18 October 2011

Guerilla Art...

My lovely sister gave me this book and I really like this section on the value of impermanence. It is a good reminder and can help all of us release any stress and anxiety we have over our work being perfect.

I struggle frequently with perfectionism, but since I began working at the children's museum, this feeling of anxiety has decreased. I attribute part of this improvement to the fact that any art I make there is almost instantly destroyed. Drawings on the drawing horses are ripped down by two year old's, chalk art is erased or tagged by children, block buildings are pushed over, etc.

Knowing that your art will be destroyed relieves the pressure that it "should" be incredible (or perfect). This book encourages people to learn to focus on and enjoy the process rather than the result. It is a great experiment to try and a fun book of ideas!

A Word on the Value of Impermanence

"What is the point of a piece that is meant to be temporary? All of the exercises in this book are meant to be done as temporary installations. Work that is impermanent reminds us that nothing in life is permanent, that every state is temporary and transitory. Contemplating this concept teaches us to embrace change in our life, instead of working against it. When others notice a piece that is there one day and gone the next it creates a certain kind of energy/excitement within the community. It allows viewers to partake in the experience as a kind of detective, wanting to uncover the mystery.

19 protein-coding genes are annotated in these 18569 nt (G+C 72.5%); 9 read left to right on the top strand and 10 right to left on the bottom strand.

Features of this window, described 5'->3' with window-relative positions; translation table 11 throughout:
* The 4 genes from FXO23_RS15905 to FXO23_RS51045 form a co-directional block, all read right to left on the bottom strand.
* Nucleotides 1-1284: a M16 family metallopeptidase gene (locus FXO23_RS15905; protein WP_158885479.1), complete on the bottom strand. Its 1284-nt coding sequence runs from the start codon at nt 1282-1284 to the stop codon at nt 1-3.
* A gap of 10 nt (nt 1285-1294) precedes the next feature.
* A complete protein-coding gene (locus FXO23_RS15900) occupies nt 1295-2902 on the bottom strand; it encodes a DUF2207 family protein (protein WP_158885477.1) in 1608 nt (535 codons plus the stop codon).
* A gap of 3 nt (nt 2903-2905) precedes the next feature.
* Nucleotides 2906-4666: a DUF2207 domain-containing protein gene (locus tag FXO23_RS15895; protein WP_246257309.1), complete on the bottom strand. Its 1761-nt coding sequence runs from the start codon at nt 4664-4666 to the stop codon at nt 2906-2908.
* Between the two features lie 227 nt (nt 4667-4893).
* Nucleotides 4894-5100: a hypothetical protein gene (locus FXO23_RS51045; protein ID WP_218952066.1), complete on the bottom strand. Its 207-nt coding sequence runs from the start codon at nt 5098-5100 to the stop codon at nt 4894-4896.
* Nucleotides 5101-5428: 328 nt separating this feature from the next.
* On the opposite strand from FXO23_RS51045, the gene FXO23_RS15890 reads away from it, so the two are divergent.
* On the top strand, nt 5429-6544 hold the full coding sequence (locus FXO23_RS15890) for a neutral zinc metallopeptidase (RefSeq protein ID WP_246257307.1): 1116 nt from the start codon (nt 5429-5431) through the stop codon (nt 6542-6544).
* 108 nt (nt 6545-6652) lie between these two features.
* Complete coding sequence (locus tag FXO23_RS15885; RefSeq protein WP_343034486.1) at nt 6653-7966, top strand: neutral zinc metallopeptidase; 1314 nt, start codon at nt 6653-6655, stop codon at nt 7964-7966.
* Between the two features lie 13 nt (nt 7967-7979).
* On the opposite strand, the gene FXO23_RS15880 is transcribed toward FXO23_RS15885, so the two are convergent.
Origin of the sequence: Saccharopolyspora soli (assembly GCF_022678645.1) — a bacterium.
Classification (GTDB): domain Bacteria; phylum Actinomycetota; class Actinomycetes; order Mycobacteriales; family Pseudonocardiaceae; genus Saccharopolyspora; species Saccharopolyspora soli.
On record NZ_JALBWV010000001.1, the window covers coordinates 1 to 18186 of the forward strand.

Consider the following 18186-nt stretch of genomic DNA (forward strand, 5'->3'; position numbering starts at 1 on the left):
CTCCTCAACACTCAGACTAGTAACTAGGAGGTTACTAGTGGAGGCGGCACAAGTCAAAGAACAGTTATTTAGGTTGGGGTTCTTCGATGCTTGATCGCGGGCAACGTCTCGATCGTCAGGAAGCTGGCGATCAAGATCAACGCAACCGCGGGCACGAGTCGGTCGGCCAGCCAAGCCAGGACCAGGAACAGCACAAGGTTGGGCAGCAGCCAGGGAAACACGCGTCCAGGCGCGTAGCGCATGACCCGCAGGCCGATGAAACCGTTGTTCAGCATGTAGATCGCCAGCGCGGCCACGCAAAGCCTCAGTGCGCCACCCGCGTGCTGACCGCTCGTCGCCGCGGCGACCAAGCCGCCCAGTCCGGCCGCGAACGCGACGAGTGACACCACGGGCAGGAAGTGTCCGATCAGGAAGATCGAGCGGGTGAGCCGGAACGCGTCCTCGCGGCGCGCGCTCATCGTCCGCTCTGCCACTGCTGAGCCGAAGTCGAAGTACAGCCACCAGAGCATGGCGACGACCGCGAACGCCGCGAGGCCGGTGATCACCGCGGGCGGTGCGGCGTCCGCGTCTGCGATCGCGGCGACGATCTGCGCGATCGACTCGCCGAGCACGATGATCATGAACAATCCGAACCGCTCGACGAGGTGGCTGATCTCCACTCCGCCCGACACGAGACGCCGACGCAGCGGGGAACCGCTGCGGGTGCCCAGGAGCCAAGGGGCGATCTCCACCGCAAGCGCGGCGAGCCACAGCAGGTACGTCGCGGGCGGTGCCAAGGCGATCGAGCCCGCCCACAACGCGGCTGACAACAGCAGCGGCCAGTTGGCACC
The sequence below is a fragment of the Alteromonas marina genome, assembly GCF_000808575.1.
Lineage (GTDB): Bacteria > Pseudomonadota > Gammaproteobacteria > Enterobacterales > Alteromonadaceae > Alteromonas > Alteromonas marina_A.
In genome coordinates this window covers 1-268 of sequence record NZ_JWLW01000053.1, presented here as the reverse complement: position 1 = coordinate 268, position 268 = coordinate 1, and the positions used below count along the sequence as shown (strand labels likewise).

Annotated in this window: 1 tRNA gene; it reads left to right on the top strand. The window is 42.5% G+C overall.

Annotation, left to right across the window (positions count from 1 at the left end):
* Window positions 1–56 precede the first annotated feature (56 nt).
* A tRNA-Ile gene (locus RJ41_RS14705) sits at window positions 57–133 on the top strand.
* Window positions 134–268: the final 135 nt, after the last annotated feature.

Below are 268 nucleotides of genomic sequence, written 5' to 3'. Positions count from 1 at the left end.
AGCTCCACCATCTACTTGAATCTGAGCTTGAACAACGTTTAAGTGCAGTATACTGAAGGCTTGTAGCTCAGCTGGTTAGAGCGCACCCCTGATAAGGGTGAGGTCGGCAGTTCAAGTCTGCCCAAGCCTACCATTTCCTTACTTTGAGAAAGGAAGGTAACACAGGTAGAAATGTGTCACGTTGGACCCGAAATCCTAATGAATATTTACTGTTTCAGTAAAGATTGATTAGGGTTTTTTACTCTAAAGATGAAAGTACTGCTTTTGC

Creating work that is impermanent helps us release our own attachment to the final product and lets us focus more on the process. I challenge you to make pieces with the idea of impermanence in mind (for example, creating a piece that changes in an interesting way when dampened by rain)."

-The Guerilla Art Kit by Keri Smith (page 17)

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